I’ve been driving R31 Skylines since they first came out in the mid ’80s, and have had a few in my day, but I had always aspired to own one of the two limited-build GTS versions made by SVD (Special Vehicles Division). They built 200 white units in 1988 based on the series-two body shape and 200 red units in 1989 on the series three.
A friend of mine’s father had a GTS 1 back in 1988, and when I drove it I was hooked, and said from that day I would own one of these cars. I finally tracked down a well looked after example in 2001 and still own it today, probably never to be sold again.
My GTS came out of the Nissan factory as a mid-spec 3.0-litre GXE manual, then into the SVD factory where they added all the SVD equipment such as uprated springs, Bilstein shocks, 27mm swaybars, super-comfy Scheel seats and Momo steering wheel. Engine mods included modifying the exhaust port, bigger camshaft, stainless steel extractors and 2.25-inch exhaust and an oil cooler. The front brakes were off the Japanese Group A race cars and are phenomenal.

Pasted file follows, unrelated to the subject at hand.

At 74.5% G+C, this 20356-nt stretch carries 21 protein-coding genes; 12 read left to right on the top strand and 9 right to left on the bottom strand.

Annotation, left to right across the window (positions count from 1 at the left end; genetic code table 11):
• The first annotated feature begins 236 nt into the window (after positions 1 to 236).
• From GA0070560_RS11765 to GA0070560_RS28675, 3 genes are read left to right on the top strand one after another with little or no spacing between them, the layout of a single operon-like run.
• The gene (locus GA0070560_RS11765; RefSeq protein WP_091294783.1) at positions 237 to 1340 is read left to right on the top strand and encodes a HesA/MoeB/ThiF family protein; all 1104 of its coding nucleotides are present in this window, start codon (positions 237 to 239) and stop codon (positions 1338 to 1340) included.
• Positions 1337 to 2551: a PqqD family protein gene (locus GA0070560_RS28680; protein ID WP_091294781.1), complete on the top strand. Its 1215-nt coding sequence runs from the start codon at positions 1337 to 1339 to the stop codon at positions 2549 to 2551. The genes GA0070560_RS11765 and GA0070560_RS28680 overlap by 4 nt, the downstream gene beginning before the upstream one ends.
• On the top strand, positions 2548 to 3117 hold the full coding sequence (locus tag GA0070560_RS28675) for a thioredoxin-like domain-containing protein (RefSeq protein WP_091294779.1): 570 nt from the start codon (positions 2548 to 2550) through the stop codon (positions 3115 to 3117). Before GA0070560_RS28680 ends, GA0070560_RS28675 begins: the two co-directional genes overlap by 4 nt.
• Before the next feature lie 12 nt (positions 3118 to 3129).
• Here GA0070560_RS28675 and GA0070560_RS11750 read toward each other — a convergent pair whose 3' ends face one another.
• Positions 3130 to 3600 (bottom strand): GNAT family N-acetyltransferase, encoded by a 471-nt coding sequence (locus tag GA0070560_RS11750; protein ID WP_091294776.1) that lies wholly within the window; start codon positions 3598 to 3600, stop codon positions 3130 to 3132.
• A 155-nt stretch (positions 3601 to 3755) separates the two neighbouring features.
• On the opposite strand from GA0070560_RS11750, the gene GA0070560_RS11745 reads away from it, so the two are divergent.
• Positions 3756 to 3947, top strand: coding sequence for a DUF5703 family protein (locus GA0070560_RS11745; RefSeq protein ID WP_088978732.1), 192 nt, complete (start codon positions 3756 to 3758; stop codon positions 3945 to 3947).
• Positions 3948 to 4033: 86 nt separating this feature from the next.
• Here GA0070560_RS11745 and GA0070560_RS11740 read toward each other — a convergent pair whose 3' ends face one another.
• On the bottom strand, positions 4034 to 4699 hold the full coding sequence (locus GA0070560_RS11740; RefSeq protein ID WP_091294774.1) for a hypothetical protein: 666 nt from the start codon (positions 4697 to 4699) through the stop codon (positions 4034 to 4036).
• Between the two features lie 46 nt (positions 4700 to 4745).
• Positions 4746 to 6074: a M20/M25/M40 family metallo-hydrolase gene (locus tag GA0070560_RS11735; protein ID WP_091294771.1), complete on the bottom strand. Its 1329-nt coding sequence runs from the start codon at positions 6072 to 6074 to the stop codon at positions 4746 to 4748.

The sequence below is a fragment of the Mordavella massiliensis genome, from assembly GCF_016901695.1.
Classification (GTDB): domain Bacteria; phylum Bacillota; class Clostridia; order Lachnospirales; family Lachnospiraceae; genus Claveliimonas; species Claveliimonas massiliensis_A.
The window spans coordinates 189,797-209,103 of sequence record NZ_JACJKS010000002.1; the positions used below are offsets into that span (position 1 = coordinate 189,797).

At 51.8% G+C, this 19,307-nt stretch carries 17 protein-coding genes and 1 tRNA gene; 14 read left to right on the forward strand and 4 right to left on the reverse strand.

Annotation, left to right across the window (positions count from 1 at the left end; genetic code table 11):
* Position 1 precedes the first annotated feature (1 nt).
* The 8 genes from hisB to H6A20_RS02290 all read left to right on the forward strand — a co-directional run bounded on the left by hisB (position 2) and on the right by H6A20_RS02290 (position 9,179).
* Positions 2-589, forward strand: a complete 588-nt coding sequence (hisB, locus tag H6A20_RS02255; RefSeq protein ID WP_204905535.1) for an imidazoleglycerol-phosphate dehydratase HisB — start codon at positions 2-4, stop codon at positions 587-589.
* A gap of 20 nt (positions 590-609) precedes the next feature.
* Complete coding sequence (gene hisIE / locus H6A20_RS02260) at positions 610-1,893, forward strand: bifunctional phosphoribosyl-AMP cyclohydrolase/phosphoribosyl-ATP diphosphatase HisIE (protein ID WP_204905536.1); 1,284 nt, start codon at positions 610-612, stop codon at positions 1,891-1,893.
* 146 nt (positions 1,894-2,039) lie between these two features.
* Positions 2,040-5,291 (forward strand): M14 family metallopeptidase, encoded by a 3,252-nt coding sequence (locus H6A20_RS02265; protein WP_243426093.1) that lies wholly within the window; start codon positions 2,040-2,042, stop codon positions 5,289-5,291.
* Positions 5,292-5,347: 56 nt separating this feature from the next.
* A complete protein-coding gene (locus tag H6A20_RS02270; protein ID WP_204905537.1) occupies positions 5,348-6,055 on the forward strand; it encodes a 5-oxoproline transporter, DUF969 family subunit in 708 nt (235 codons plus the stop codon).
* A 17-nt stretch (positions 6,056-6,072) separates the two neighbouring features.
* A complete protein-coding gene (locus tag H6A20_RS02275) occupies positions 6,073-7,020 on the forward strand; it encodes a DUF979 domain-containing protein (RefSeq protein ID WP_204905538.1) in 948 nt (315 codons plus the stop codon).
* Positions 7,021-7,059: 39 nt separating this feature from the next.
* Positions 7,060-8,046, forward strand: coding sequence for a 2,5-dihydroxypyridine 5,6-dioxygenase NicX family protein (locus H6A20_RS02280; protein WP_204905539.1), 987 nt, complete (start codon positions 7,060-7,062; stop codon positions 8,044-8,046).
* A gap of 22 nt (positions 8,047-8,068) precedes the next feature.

All up, the car has 140kW of power, which back in 1989 was a good chunk of power compared to the 3.8-litre VN (125kW) and 3.9-litre EA Falcon with 139kW, and most four-cylinder buzz boxes of the day with about 80kW if you were lucky.
It doesn’t have any airbags, power windows or ABS etc, but it does have oodles of rail-like grip and handling with those fantastic brakes to pull you up. All the journos of the day raved about it as one of the best drivers’ cars of its day with good power to weight. The Jatco five-speed is smooth and slots in nice and easy, even after nearly 30 years.
Over the years, she has been pretty reliable with just a couple of issues – replacing the distributor when the crank-angle sensor died and the common dodgy Skyline diff that I’ve had refurbished.
Overall, even though the Skyline is a boxy shape, I still think SVD did a commendable job smoothing this one out, and yes, the white wheels are a standard feature.